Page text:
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Benefits of Compression Socks at Work

Benefits of Compression Socks at Work


People whose jobs require them to stand or sit for long periods of time, such as nurses, waitresses, and retail workers, are vulnerable to leg pain, swelling, and medical conditions that not only affects their health, but also their morale, productivity, and satisfaction.

Luckily, for some workers, wearing light compression socks (15-20 mmHg) designed to help improve blood flow and circulation in the legs can greatly reduce the risk of these issues. This white paper will explore the benefits of compression socks with light compression (15-20 mmHg) as work wear and how they can improve overall health and productivity.

Benefits of Compression Socks at Work

  1. Improved Blood Flow - Compression socks are designed to apply pressure to the legs, which helps to improve blood flow and circulation. This increased blood flow can help to reduce swelling and inflammation, as well as prevent the development of varicose veins and deep vein thrombosis (DVT).
  2. Decrease Inflammation and Swelling - People who work on their feet for extended periods of time often experience swelling and discomfort in their legs. Compression socks can help to alleviate these symptoms by improving blood flow.
  3. Increased Comfort - Compression socks are designed to be comfortable and supportive, providing additional cushioning for the feet and legs. This can help to reduce the risk of blisters, chafing, and other types of skin irritation.
  4. Reduced Fatigue and Increase Stamina - For people who work in physically demanding jobs, compression socks can improve performance by reducing muscle fatigue and increasing endurance. This can help to increase energy levels and reduce the risk of injury. This can help to improve overall productivity and job satisfaction.

Choosing Compression Socks

When selecting light compression socks (15-20 mmHg) for work wear, there are a few important factors to consider:

  1. Compression Levels – Compression socks with light compression (15-20 mmHg) are appropriate for workers to wear compression for an extended period of time and promote blood flow. This is compared to firmer levels of compression designed for specific medical conditions or athletics.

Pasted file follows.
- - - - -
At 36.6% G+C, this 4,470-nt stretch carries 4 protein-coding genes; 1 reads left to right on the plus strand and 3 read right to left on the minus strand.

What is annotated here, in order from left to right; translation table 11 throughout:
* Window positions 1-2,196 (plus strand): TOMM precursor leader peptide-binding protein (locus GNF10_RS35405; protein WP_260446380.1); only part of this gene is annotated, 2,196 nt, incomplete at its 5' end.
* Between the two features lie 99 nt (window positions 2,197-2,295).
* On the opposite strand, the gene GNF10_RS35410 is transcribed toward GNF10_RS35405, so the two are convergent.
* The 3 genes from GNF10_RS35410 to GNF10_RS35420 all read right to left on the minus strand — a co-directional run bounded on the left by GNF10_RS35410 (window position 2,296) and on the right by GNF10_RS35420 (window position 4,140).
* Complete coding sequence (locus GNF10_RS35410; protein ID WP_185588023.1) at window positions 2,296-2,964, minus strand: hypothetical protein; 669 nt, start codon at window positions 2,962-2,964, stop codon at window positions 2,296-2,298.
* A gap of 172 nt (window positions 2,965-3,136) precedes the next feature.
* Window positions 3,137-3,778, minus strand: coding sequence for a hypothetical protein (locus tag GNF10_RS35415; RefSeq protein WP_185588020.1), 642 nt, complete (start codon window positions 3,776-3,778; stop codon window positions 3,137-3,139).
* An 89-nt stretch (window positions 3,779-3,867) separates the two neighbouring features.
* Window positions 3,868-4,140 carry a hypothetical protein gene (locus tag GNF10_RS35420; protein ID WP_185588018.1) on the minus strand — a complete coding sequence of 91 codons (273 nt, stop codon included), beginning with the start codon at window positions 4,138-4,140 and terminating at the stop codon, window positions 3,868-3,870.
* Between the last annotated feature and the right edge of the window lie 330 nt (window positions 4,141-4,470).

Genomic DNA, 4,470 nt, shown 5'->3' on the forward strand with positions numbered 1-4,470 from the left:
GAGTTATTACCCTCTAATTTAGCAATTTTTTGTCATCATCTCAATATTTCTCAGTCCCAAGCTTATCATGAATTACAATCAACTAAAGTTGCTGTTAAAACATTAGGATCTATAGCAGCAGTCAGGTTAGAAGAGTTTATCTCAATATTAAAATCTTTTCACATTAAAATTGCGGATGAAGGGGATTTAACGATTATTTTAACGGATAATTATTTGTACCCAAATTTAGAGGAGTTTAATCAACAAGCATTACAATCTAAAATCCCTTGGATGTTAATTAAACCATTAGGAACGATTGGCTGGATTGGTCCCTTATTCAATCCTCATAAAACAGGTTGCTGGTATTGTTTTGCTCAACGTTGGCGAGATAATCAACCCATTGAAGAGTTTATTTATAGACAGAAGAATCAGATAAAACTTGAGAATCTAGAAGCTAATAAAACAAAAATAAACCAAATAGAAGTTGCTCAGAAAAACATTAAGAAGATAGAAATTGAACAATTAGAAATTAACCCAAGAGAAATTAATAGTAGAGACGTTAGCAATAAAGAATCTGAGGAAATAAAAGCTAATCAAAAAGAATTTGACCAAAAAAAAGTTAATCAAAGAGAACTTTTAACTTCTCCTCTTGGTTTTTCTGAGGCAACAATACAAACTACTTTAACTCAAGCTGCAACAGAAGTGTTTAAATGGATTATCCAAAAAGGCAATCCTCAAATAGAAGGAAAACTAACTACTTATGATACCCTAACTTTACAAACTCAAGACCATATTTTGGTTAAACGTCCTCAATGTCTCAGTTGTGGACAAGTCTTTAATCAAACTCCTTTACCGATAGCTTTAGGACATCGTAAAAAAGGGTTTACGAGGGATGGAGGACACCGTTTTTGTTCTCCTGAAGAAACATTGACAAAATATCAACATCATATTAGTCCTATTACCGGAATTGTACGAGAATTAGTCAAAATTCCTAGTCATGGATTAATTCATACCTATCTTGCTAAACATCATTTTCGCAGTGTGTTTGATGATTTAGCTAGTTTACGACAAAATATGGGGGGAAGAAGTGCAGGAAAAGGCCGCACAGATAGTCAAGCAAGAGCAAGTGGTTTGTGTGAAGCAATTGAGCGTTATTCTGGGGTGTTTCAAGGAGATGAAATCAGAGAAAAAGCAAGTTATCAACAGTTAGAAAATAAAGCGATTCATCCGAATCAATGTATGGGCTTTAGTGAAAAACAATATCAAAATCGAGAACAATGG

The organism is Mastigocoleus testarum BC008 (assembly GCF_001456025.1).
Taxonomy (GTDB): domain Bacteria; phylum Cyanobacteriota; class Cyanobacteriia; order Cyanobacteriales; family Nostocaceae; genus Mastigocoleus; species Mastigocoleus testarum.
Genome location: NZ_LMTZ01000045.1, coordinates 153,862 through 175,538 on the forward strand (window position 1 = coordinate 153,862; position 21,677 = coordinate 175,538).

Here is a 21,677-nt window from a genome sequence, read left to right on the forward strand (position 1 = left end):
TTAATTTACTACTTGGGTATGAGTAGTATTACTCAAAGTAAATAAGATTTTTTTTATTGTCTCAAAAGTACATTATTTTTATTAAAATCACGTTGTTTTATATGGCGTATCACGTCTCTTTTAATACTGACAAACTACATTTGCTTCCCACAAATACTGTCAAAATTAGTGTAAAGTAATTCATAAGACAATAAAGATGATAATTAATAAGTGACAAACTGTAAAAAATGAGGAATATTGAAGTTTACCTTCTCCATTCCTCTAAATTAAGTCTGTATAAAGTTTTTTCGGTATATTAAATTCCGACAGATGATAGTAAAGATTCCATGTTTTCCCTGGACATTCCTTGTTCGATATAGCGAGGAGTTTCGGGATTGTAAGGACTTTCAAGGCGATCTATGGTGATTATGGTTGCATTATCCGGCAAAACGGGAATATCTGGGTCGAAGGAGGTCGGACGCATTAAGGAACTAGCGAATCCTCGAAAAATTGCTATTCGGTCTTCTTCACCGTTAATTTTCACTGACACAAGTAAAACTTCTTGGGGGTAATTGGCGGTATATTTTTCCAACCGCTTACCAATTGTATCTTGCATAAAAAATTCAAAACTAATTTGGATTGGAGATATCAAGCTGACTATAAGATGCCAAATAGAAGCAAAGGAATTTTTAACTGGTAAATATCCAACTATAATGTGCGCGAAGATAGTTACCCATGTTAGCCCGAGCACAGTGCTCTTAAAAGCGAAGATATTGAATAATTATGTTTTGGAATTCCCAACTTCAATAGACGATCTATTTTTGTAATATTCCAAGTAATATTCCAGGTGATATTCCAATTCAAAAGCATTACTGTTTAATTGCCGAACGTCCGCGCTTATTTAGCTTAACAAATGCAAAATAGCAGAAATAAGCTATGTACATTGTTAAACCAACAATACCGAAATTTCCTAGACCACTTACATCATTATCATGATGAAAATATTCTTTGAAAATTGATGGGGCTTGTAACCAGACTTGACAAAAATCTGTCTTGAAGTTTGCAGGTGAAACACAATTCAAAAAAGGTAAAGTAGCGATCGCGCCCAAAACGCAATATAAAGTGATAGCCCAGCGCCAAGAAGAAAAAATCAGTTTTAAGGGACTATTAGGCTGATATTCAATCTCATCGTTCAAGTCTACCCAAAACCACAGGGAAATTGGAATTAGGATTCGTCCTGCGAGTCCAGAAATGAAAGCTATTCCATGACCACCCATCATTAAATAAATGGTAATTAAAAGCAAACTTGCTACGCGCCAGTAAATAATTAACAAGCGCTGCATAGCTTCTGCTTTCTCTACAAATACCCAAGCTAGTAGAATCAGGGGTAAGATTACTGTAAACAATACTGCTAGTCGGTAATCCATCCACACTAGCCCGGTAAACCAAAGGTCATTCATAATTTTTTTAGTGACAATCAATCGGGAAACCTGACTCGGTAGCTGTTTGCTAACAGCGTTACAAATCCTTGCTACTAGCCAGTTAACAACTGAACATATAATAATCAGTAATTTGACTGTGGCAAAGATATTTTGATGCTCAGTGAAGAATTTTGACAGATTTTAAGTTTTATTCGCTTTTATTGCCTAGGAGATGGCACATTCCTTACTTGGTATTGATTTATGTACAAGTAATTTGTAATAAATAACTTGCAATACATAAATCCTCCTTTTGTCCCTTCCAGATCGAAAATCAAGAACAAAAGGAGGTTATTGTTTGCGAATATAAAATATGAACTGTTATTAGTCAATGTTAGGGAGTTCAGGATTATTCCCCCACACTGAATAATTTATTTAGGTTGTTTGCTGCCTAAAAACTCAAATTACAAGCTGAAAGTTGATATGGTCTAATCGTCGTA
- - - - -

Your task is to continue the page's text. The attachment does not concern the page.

2. Graduated Compression – Most compression socks are simply designed to go from 15-20 mmHg as it moves down the leg. However, compression socks with targeted compression offer graduated compression as well as strategically placed arch bands and cushion for maximum comfort.
  3. Performance Materials – Compression socks can be made from a variety of materials, including nylon, spandex, and cotton. For someone looking for a sock at work, it is important to consider moisture wicking and anti-microbial properties to maintain foot health.
  4. Fit – Compression socks should fit snugly, but not be too tight. It is important to measure the legs carefully and choose socks that are the appropriate size. It is also helpful to try on the socks with the mandated work-appropriate footwear to make sure workers have a complete foot solution.


Compression socks can be an excellent choice to combat the potential for leg pain in people whose jobs that require them to stand or sit for extended periods of time. By improving blood flow, reducing fatigue, and providing additional support and comfort, compression socks can help to improve overall health and productivity. When selecting compression socks for work wear, it is important to consider factors such as compression level, material, and fit to ensure maximum benefit.

Dr. Pamela Mehta, MD 

Dr. William Spielfogel, DPM

Additional Research

Mostaghimi A, et al. (2014). Compression stockings for the initial treatment of varicose veins in patients without venous ulceration. Cochrane Database of Systematic Reviews. DOI: 10.1002/14651858.CD008819.pub2

Clark M, et al. (2014). Clinical effectiveness and cost-effectiveness of compression hosiery versus compression bandages in treatment of venous leg ulcers (Venous leg Ulcer Study IV, VenUS IV): a randomised controlled trial. Health Technology Assessment. DOI: 10.3310/hta18310

Partsch H, et al. (2018). Compression stockings for occupational leg symptoms and leg volume: a randomized crossover trial in a cohort of hairdressers. Phlebology. DOI: 10.1177/0268355518766874

Vemulapalli S, et al. (2017). Effect of graduated compression stockings on limb oxygenation and venous function during exercise in patients with venous insufficiency. Vascular Medicine. DOI: 10.1177/1358863X17710890

Stücker M, et al. (2010). Medical compression stockings decrease interstitial fluid volume in the lower leg of healthy volunteers. Journal of Vascular Surgery. DOI: 10.1016/j.jvs.2010.06.130